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Area forecast discussion 
National Weather Service Spokane Washington
507 PM PDT Mon Jul 25 2016

a warm, summery and mostly dry Summer pattern will continue
through the work week. However, there will be a chance for showers
and thunderstorms near the Canadian border through Wednesday.
High temperatures in the 90s will be common for nearly all towns
this week with a cool down expected next Sunday. Gusty winds will
accompany this cool down...especially across the Columbia Basin
and Cascade gaps.


minor update to expand the area of early evening thunderstorms to
include the Methow and northern portions of the Okanogan Valley,
as well as a slight expansion around the Blewett Pass area. Radar
shows storms developing in these areas. See previous discussion
below for more forecast details. Jw


00z tafs: isolated thunderstorms along the east slopes of the
Cascades are expected to dissipate this evening with the loss of
daytime heating but elevated showers may linger tonight over the
northern mountains near the Canadian border. Storms are not
expected to impact any of the taf sites but will be watching keat
given close proximity to the Cascades. Scattered showers and
thunderstorms will redevelop Tuesday afternoon over the northern
mountains...mainly near the Canadian border. Jw


Previous discussion... /issued 436 PM PDT Mon Jul 25 2016/

Tonight through Wednesday evening: hot and dry weather can be
expected for the first half of the work week - Summer weather will
finally arrive. An upper level ridge of high pressure will
building over The Four Corners region of the SW. Although the
storm track over the southern Canadian providences will keep the
ridge flattened to a westerly flow aloft. This will allow weak
impulses in the flow to enhance surface based convection, for each
of the next several afternoons. The prime area seems to be near
the Canadian border, where surface based CAPES will rise to
500-1000 j/kg each afternoon, although the cap will need to be
broken to allow the convection to develop. This afternoon is a
prime example of a strong cap or cin, which spans across much of
the northern Cascades. The hrrr and other mesoscale models show
the best development over this area. Cumulus is developing on the
mountains but seems a bit slow to get-going. A weak impulse aloft
will help fire off this convection, but looks to be late this
afternoon into early evening, mainly across the paysten wilderness
area and north of any recent fire locations. Surface analysis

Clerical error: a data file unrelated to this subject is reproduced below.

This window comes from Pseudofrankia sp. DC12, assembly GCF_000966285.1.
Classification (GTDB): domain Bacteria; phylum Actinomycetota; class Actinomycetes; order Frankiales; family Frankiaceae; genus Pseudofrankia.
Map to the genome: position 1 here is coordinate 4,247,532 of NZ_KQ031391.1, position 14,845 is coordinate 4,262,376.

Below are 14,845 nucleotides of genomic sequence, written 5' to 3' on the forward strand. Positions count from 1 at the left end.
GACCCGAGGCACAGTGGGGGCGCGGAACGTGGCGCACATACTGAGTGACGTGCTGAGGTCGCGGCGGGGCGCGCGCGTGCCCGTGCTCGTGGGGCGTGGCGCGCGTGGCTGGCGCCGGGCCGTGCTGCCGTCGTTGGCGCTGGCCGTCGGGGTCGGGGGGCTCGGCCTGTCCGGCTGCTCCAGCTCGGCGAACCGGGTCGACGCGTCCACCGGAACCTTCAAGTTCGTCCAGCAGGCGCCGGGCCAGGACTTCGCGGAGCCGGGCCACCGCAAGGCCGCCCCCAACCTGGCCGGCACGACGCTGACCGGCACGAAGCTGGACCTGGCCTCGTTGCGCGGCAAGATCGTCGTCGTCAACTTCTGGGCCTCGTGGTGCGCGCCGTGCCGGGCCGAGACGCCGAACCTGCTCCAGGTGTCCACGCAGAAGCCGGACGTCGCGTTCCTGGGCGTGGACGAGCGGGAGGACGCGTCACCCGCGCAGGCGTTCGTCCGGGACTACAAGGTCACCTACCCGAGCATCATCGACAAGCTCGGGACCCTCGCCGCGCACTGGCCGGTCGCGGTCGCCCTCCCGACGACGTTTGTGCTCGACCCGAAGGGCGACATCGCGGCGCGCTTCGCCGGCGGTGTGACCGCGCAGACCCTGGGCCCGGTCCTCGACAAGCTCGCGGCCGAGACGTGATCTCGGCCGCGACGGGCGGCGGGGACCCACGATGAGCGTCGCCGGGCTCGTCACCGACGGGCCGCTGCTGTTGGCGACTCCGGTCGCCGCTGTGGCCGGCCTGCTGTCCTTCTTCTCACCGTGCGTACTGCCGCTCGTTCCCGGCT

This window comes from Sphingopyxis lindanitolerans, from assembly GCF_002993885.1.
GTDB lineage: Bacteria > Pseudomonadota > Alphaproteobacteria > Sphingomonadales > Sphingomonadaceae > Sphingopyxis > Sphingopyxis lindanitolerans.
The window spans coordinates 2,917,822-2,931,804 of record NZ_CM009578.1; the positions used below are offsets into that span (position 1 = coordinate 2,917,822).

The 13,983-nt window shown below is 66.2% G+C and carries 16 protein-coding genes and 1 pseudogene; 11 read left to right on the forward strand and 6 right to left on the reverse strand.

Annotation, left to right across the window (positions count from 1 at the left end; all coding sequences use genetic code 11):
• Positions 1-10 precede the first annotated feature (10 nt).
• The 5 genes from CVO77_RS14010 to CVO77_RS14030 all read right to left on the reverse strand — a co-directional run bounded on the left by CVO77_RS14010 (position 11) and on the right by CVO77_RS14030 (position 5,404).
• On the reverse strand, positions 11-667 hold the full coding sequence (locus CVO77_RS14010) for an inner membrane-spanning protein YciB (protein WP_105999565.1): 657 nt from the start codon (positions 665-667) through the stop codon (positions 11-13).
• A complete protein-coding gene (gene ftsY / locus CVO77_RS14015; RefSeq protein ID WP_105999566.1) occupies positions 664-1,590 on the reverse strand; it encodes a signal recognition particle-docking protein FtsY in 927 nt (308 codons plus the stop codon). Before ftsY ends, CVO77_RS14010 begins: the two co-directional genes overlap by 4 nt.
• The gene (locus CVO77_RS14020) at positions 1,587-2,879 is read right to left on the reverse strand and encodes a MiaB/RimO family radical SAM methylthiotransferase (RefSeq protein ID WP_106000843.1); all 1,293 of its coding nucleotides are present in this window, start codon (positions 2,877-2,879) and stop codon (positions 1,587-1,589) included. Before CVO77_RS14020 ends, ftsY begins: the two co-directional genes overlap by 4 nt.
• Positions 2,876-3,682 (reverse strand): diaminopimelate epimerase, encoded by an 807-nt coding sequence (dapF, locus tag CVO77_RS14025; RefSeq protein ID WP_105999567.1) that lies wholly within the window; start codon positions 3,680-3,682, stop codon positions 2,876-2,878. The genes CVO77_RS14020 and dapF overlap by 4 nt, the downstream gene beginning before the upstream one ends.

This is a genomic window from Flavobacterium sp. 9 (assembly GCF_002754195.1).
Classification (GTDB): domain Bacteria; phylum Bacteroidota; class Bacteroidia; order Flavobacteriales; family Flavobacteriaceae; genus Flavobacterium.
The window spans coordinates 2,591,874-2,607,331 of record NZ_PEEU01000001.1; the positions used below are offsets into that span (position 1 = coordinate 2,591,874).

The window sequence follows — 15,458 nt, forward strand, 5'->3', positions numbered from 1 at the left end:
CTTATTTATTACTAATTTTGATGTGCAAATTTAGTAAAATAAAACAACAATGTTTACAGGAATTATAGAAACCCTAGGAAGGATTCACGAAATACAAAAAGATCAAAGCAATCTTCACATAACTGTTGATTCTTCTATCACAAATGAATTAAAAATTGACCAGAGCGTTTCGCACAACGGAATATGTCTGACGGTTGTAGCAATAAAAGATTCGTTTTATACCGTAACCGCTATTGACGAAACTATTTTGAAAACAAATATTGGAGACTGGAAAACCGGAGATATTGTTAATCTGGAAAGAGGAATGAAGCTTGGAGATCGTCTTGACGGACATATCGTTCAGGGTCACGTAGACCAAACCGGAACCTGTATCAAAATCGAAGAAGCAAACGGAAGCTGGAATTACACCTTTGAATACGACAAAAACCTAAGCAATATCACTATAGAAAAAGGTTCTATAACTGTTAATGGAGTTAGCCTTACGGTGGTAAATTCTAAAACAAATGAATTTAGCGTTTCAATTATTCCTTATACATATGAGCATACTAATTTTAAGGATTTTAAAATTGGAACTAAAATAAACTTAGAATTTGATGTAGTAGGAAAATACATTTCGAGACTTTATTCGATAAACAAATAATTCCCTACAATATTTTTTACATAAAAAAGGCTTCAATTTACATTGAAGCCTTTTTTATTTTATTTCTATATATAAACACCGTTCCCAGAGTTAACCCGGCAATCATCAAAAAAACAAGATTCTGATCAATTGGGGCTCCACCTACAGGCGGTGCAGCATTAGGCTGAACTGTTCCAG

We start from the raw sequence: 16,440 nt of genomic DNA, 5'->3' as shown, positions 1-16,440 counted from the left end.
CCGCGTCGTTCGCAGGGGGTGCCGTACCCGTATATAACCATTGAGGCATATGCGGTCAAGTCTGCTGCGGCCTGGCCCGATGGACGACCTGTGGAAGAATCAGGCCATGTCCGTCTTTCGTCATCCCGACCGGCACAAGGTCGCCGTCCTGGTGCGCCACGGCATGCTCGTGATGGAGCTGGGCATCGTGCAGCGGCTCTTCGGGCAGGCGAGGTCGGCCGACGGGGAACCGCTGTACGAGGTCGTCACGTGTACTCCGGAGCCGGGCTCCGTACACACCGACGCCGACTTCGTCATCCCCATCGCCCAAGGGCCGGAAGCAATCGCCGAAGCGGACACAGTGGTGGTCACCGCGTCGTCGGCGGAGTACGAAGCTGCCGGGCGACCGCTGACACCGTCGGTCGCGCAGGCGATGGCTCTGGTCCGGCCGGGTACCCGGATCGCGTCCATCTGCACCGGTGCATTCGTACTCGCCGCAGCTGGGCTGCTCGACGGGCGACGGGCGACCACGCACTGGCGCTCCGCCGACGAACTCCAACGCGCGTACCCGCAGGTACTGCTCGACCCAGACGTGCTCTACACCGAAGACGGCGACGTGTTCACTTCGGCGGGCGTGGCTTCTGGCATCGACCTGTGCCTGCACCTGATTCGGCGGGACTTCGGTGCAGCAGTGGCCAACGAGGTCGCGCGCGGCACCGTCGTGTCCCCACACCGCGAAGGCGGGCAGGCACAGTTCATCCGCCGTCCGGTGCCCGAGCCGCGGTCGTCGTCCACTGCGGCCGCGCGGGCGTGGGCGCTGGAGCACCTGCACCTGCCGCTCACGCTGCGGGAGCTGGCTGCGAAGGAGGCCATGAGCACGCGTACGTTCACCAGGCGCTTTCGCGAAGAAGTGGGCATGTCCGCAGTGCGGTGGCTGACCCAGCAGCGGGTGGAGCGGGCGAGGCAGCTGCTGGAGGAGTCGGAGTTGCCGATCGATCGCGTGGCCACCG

shows the low level surface pressure trough extending across the
western Columbia Basin and pointing up the Okanogan Valley.
Localized westerly gap winds will develop near Wenatchee this
evening with gusts to 20 mph. The threats from the convection are
expected to be on the low end with brief downpours and gusty
winds. Meanwhile the weak impulse aloft will slowly slide along
the Canadian border this evening and keep the potential for
showers going through the night. By Tuesday, expect more surface
based convection to fire with better instability and lift from
above. The area of concern will be east of Republic across the
mountains of northeast Washington and north Idaho for Tuesday
afternoon, while the surface pressure trough slides east and sets
up over extreme eastern Washington. The higher cape values for
Tuesday and less of a cap will lean to a better chance of
thunderstorms with the threats being heavy downpours, small hail
and gusty winds. This convection will decrease Tuesday evening.
More westerly gap winds will develop in the Cascade valleys and
into the western Columbia Basin by Tuesday evening. On Wednesday,
still another weak impulse will arrive to the region by afternoon
and help enhance another round of isolated thunderstorms along the
Canadian border into the evening hours. Temperatures will be the
main story this week with widespread 90s across the region,
pushing values above normal for late July. /Rfox.

Wednesday night through friday: the weak trough will pass to our
east Wednesday night and we will be in a west to northwest flow
through the remainder of the work week. Cascade Gap winds as well
as winds down the Okanogan Valley and into the Waterville Plateau
can be expected through the period. 850 mb temperatures continue
to rise with Friday looking to be the warmest day in the 7 day
forecast. Valley temps will Max out in the 90s with 99 to 102 for
the Moses Lake/dessert aire areas as well as the lc/Snake River

Saturday through monday: there are still model discrepancies on
the timing/strength of the trough for the weekend. Currently it
looks as though the cold front will pass through the area Saturday
night into Sunday. Winds will increas through the day on Saturday
and then continue into the night and through Sunday as well. The
Cascade gaps, Columbia Basin, Okanogan Valley and Spokane area, Washington
Palouse could see sustained winds 10-20 mph with gusts as high as
30 mph. Relative humidities will remain low as drier air moves in
behind the trough and therefore there could be some fire weather
concerns with low relative humidity values and strong winds. Temperatures will
cool down Sunday into the 80s, or about 3 to 5 degrees below
average for this time of the year. Monday will likely remain on
the cooler side of average for US with dry conditions. /Nisbet


Preliminary point temps/pops...
Spokane 64 91 63 90 63 91 / 0 0 10 0 0 0
Coeur D'Alene 59 89 59 89 59 91 / 0 0 10 0 0 0
Pullman 54 90 53 89 53 91 / 0 0 0 0 0 0
Lewiston 66 97 65 96 67 97 / 0 0 0 0 0 0
Colville 56 92 56 92 57 93 / 10 20 20 10 10 0
Sandpoint 53 86 54 85 53 87 / 0 10 20 10 10 0
Kellogg 56 87 54 87 55 87 / 0 10 10 0 0 0
Moses Lake 63 95 61 95 63 97 / 0 0 0 0 0 0
Wenatchee 68 93 66 93 68 97 / 10 0 0 0 0 0
Omak 66 94 66 94 66 95 / 10 10 10 10 10 0


Otx watches/warnings/advisories...


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